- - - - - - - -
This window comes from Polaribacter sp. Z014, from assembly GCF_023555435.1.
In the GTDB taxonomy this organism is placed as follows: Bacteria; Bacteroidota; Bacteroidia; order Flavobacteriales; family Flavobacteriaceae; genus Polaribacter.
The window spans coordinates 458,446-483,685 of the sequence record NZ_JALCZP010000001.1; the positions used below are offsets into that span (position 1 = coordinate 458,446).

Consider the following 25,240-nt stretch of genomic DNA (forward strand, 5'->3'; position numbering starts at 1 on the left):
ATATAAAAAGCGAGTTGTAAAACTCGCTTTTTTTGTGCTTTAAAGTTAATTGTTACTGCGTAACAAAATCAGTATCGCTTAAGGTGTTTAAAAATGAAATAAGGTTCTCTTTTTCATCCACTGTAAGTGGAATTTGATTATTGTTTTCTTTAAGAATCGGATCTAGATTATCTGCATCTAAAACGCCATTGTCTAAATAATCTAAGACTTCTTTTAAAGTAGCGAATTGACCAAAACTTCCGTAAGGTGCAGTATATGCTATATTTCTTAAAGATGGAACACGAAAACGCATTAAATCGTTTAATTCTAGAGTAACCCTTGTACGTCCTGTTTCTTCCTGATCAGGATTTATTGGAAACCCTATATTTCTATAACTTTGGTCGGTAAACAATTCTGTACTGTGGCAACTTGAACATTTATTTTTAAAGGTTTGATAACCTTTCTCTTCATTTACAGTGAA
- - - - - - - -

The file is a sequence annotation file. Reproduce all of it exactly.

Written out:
This window comes from Polaribacter sp. Z014, from assembly GCF_023555435.1.
In the GTDB taxonomy this organism is placed as follows: Bacteria; Bacteroidota; Bacteroidia; order Flavobacteriales; family Flavobacteriaceae; genus Polaribacter.
The window spans coordinates 458,446-483,685 of the sequence record NZ_JALCZP010000001.1; the positions used below are offsets into that span (position 1 = coordinate 458,446).

Consider the following 25,240-nt stretch of genomic DNA (forward strand, 5'->3'; position numbering starts at 1 on the left):
ATATAAAAAGCGAGTTGTAAAACTCGCTTTTTTTGTGCTTTAAAGTTAATTGTTACTGCGTAACAAAATCAGTATCGCTTAAGGTGTTTAAAAATGAAATAAGGTTCTCTTTTTCATCCACTGTAAGTGGAATTTGATTATTGTTTTCTTTAAGAATCGGATCTAGATTATCTGCATCTAAAACGCCATTGTCTAAATAATCTAAGACTTCTTTTAAAGTAGCGAATTGACCAAAACTTCCGTAAGGTGCAGTATATGCTATATTTCTTAAAGATGGAACACGAAAACGCATTAAATCGTTTAATTCTAGAGTAACCCTTGTACGTCCTGTTTCTTCCTGATCAGGATTTATTGGAAACCCTATATTTCTATAACTTTGGTCGGTAAACAATTCTGTACTGTGGCAACTTGAACATTTATTTTTAAAGGTTTGATAACCTTTCTCTTCATTTACAGTGAA